Hollyhock seed can be planted in either spring or fall. In areas where the winters are severe (like here), more plants will survive if seeds are planted in the spring and the seedlings have the entire growing season to settle in. I think it’s interesting that when I let my hollyhocks reseed naturally (or when I scatter seed in the fall), most of the seeds won’t germinate until the next spring. It would probably be different in an area with warmer temperatures, but I always wait until spring to plant any seeds I have purchased. Hollyhock seeds can be planted outside about a week before the last frost. Plant the seeds one-quarter to one-half inch deep and keep them well-watered but not wet. Most hollyhock seeds will germinate in less than two weeks.

It is always a good idea to prepare the soil and let it rest for at least a couple of days before planting. Hollyhocks grow best in a good, rich soil that is slightly acid to alkaline. For the biggest and most colorful flowers hollyhocks should be grown in an area that receives at least six hours of sun every day, and they should be mulched and watered frequently to keep the soil moist.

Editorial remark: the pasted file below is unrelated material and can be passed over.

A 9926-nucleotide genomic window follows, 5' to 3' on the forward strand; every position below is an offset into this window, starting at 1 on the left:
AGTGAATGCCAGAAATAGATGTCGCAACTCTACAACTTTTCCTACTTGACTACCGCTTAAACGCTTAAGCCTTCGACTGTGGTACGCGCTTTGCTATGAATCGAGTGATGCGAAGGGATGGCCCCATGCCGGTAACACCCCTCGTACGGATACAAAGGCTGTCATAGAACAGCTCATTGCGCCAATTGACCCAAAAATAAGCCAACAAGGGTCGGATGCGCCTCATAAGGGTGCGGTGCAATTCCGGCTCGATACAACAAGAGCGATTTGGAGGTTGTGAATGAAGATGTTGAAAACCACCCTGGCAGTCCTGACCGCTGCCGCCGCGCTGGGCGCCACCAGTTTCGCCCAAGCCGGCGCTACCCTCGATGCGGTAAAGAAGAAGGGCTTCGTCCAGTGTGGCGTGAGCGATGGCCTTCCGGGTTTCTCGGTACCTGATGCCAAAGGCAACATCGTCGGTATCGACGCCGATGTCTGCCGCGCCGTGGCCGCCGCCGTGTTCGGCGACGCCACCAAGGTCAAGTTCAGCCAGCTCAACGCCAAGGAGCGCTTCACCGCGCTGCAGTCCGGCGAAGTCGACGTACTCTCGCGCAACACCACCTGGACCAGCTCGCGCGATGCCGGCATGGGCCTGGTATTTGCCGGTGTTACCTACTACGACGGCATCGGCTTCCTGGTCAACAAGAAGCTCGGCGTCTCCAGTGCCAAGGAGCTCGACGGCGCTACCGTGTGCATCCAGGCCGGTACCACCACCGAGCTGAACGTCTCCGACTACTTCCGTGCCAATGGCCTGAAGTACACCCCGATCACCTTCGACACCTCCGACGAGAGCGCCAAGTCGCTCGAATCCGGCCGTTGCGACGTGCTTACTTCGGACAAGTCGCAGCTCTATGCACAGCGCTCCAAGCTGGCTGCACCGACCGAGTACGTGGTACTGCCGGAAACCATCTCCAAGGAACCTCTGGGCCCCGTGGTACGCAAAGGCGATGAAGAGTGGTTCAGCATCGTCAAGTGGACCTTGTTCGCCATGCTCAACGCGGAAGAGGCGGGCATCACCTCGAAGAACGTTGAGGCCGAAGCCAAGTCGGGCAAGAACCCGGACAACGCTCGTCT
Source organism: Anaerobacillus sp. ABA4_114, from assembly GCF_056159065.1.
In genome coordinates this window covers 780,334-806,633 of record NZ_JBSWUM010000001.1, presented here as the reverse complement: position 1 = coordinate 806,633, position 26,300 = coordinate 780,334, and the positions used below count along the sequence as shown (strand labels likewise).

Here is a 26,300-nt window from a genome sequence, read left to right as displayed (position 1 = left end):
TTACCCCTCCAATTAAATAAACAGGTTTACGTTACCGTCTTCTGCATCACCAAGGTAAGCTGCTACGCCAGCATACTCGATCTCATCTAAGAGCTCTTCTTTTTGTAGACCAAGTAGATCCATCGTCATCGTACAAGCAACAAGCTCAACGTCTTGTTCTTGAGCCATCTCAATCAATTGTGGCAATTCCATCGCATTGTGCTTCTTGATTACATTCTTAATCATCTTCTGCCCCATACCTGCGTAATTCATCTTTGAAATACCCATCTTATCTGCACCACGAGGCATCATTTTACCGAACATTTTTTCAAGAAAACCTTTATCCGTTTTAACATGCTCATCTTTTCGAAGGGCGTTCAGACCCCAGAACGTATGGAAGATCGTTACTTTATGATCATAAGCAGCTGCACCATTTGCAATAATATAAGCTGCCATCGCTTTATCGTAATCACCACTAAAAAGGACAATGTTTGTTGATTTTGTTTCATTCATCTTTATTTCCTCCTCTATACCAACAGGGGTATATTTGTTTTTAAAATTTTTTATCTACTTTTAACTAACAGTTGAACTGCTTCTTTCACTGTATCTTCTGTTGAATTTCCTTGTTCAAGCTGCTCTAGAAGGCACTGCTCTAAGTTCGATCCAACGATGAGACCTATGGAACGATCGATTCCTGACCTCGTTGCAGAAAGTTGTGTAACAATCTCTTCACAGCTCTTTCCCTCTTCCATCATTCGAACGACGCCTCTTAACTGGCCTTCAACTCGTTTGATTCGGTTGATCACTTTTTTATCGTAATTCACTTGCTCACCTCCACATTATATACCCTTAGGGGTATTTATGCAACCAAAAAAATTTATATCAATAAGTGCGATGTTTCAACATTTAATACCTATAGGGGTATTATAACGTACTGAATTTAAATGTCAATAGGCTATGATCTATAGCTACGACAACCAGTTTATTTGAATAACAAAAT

When I start seedlings indoors, I plant two seeds about a quarter-inch deep in a two-ounce cup. If both seeds germinate, I transplant one seedling to a second cup. I continue transplanting periodically to larger cups until the seedlings grow large enough for a six-inch pot. (I sterilize and reuse the same cups… and pots… year after year.) If you have young hollyhock seedlings to transplant, wait until all danger of frost is past and the soil temperature is at least 50°F.

I have read that the ideal spacing for hollyhock plants is twelve to twenty-four inches apart in rows at least three feet apart. I have always planted hollyhocks much closer than that, and if I broadcast the dried seed in the fall, I just scatter the seed around the existing hollyhock stalks. I have never had any problems with mildew or the hollyhocks not growing well or not flowering profusely, but perhaps I have just been lucky.

Most hollyhocks will produce leaves the first year and flowers and seeds the second year. Some hollyhocks will die after this two-year cycle, but I have found that cutting the stalks down to the ground each fall (leaving a couple of inches of stalk so I can see where each plant was growing) and adding a heavy layer of compost will keep most of the hollyhocks growing and flowering for several more years. I don’t cut the stalks until I have harvested the seed heads, and I leave the seed heads on the plant as long as the approaching freezing temperatures permit.